In 1517 the English armies have defeated and killed James IV of Scotland at Flodden and James's widow-queen, Margaret, sister to Henry VIII, has fled to England, leaving her crown under a Council of Regency. Roger Shallot is drawn into a web of mystery and murder by his close friendship with Benjamin Daunbey, the nephew of Cardinal Wolsey, first minister of Henry VIII. Benjamin and Roger are ordered into Margaret's household to resolve certain mysteries as well as to bring about her restoration to Scotland. They begin by questioning Selkirk, a half-mad physician imprisoned in the Tower. He is subsequently found poisoned in a locked chamber guarded by soldiers. The only clue is a poem of riddles. However, the poem contains the seeds for other gruesome murders. The faceless assassin always leaves a white rose, the mark of Les Blancs Sangliers, a secret society plotting the overthrow of the Tudor monarchy.
In 1327, finding his sensitive mission at an Italian abbey further complicated by seven bizarre deaths, Brother William of Baskerville turns detective, penetrating the cunning labyrinth of the abbey and deciphering coded manuscripts for clues.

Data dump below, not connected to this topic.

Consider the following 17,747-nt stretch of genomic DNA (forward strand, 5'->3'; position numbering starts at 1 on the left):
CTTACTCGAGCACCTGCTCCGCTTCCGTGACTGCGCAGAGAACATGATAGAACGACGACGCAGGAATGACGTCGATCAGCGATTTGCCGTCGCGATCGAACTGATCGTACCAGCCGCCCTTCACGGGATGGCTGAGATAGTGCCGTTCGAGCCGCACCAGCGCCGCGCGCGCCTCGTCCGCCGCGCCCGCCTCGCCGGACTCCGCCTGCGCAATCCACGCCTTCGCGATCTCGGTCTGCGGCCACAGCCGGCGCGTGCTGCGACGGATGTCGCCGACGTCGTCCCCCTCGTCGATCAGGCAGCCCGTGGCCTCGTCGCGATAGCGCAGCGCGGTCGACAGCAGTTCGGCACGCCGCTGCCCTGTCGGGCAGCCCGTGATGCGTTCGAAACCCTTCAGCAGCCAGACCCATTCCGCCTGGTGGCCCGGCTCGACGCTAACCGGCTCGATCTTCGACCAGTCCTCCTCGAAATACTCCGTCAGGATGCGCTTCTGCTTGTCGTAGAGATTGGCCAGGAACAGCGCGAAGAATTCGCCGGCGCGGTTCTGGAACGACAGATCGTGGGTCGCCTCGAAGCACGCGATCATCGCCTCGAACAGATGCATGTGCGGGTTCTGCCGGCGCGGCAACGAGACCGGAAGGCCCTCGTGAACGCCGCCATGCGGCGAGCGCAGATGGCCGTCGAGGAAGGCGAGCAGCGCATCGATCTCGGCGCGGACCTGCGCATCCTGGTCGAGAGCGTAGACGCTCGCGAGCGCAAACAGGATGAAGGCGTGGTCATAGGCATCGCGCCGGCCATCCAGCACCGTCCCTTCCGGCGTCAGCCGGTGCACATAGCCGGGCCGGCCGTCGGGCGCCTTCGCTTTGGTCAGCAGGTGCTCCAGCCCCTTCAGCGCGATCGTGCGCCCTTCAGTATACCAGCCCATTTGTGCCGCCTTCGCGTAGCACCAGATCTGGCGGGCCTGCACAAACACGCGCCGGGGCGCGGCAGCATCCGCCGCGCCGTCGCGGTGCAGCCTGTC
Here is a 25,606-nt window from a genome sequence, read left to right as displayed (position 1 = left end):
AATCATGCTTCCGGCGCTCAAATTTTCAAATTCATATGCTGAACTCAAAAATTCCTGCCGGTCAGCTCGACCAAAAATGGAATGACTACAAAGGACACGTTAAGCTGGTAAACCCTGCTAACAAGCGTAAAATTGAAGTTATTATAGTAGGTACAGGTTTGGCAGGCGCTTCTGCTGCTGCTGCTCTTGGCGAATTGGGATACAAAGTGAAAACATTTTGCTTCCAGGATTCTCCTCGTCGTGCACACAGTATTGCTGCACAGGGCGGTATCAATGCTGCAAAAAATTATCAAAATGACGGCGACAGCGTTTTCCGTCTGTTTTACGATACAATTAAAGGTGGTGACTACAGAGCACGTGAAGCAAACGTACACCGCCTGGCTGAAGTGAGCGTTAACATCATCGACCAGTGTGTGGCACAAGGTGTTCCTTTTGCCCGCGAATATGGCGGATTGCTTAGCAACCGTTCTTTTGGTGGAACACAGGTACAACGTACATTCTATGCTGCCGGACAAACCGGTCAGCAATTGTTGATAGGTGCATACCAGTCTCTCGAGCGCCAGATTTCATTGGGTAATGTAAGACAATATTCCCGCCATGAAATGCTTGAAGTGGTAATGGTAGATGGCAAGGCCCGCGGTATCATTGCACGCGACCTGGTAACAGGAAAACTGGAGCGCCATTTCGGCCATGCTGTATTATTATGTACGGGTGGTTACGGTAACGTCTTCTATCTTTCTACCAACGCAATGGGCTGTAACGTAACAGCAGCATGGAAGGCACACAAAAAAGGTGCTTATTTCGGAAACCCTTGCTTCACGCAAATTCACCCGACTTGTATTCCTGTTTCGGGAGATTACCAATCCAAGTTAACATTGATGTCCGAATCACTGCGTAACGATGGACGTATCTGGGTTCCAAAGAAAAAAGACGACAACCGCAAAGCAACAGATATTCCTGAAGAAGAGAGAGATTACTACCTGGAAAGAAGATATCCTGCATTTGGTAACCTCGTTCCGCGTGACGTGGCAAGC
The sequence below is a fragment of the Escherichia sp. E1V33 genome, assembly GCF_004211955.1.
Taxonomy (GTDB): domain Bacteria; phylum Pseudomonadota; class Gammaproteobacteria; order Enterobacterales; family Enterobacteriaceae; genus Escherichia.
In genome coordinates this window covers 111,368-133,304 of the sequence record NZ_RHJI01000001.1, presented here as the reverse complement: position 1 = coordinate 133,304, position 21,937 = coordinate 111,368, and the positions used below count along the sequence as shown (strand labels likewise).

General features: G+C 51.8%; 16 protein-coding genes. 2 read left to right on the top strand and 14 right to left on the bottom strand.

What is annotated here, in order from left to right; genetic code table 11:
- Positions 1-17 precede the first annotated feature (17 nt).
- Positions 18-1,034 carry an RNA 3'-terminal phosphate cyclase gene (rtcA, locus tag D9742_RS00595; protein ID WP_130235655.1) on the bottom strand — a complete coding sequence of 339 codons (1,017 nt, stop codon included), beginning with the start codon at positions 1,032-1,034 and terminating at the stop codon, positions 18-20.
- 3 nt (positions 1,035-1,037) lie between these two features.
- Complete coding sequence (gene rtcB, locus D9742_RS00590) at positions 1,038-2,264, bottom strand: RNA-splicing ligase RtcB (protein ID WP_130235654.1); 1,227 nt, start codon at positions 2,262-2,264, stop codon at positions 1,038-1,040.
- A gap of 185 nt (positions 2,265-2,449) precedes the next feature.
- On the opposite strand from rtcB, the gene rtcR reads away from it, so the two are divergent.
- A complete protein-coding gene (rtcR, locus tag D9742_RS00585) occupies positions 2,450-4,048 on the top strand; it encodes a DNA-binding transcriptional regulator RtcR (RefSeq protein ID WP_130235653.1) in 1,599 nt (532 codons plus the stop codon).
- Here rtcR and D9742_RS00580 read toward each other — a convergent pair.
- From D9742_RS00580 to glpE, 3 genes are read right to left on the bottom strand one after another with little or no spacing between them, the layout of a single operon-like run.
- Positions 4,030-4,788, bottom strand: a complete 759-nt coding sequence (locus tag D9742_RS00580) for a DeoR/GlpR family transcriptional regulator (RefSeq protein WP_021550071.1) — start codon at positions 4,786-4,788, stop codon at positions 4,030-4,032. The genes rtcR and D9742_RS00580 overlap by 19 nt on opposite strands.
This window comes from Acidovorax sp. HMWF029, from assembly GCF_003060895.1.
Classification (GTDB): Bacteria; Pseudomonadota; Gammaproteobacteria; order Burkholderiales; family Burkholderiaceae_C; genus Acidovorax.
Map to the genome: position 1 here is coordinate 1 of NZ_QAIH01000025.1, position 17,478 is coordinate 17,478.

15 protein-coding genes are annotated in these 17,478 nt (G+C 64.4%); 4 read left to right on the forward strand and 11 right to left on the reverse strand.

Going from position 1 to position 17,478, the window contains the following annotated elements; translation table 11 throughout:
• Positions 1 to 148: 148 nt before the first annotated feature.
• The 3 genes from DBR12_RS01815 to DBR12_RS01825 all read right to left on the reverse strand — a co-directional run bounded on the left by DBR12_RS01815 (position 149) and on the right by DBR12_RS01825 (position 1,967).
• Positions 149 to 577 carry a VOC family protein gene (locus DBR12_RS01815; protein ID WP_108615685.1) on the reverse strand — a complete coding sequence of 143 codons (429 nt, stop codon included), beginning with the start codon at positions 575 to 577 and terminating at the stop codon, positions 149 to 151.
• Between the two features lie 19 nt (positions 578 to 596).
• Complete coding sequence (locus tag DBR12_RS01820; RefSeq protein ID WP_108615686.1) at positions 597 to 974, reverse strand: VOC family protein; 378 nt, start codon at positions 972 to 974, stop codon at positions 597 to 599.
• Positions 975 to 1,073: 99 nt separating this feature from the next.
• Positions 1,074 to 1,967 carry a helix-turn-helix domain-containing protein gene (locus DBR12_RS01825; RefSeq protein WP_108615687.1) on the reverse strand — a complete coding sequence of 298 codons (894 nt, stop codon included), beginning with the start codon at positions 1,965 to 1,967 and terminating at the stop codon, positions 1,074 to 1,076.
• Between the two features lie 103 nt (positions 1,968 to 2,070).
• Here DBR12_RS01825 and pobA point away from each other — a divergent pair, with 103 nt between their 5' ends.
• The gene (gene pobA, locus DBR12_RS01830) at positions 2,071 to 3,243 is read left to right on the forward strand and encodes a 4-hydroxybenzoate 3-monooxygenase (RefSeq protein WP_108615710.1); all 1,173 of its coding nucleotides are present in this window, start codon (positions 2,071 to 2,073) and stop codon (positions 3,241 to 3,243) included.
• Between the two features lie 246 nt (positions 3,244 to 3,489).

Nicholas Barber is a 23-year-old monk who, fearing the wrath of his bishop for breaking his vows of chastity, takes up with a troupe of traveling players. Coming to a small town in the middle of winter, the troupe puts on its usual morality play, only to get caught up in a drama of a different kind. A murder has taken place and a mute-and-deaf girl stands condenmed, awaiting execution. Seeing an opportunity to attract a large audience, the players go through the town collecting information, which they weave into their second performance.
The knight turned Benedictine monk has his hands full when a young brother tells everyone of his visions of the murdered Saint Winifred, and what she demands be done so that she may rest in peace. First of the Brother Cadfael series.